If you are looking for tailored CPD or expert consultancy in any area of English teaching, you have come to the right place.
Whether your requirements are related to primary, secondary or post-16, the National Association for the Teaching of English can provide one of the country’s leading practitioners to come and help you. We cover all aspects of the curriculum.
See below for a sample of the professional expertise we can offer. The list below is not exhaustive, either in terms of consultants or areas of expertise. All practitioners have been validated by NATE and all are members of the Association.
Click on an individual’s name to access more information about their professional background and learn more about their specialist interests.
If you would like to book a consultant for any reason or simply discuss your individual training needs, please contact Paul Clayton on 0114 2823545 or at firstname.lastname@example.org,uk
Currently an English adviser, Caroline is a former Head of English who has written and presented a wide range of English courses across the UK.
Caroline is an experienced examiner at GCSE and teaches occasional lessons to demonstrate good practice.
She has undertaken research on boys’ achievement and has led a wide variety of projects in her authority including gifted and talented, Assessment for Learning and teaching Shakespeare at Key Stage 3.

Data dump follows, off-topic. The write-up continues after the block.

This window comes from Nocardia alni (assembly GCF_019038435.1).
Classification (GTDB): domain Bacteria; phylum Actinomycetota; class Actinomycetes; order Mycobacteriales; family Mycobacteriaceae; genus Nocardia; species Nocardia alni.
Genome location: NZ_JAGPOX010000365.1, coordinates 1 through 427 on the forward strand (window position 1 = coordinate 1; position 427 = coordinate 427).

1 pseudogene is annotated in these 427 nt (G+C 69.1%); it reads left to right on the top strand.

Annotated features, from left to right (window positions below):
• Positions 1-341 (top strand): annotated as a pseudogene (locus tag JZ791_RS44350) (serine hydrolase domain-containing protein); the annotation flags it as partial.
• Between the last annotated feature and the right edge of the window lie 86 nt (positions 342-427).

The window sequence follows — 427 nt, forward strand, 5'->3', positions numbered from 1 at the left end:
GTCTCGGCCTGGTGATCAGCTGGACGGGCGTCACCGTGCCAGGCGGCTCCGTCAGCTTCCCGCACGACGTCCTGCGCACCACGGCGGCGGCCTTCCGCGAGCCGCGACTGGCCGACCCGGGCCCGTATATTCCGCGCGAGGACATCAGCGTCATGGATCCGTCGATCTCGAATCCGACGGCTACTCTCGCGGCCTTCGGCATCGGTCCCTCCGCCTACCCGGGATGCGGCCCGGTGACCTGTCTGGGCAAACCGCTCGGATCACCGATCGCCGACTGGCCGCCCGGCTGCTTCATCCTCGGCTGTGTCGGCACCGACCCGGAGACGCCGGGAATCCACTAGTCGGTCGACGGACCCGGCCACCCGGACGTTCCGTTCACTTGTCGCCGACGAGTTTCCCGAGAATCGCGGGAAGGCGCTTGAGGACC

Moyra Beverton has over 25 years’ experience of teaching English, coaching and mentoring teachers in English & English literature, improving leadership & management and embedding literacy across the curriculum in a variety of schools and authorities. She is an active member of NATE, NATE Council & NATE Post-16 committee. uk.linkedin.com/in/moyrabeverton
Julie Blake, author of the best selling teacher’s handbook, ‘The Full English’, has twenty years’ experience in a variety of educational roles and contexts including English teacher, Gifted and Talented course leader, teacher educator and consultant on a variety of projects to re-resource English for the digital age. This work has included projects with the British Library, Teachit, Oxford English Dictionary and BT (All Talk). She is currently Education Director of the Poetry Archive and co-founder, with Andrew Motion, of Poetry By Heart, the schools’ poetry recitation contest. She is also undertaking doctoral research on poetry education at the Faculty of Education, University of Cambridge.
Jane is currently a teacher of A level English Language and English Literature. She has worked in sixth form colleges for 15 years, teaching all three strands of A Level English, has been Head of English and held senior management positions as well as having cross curricular responsibility for Enrichment.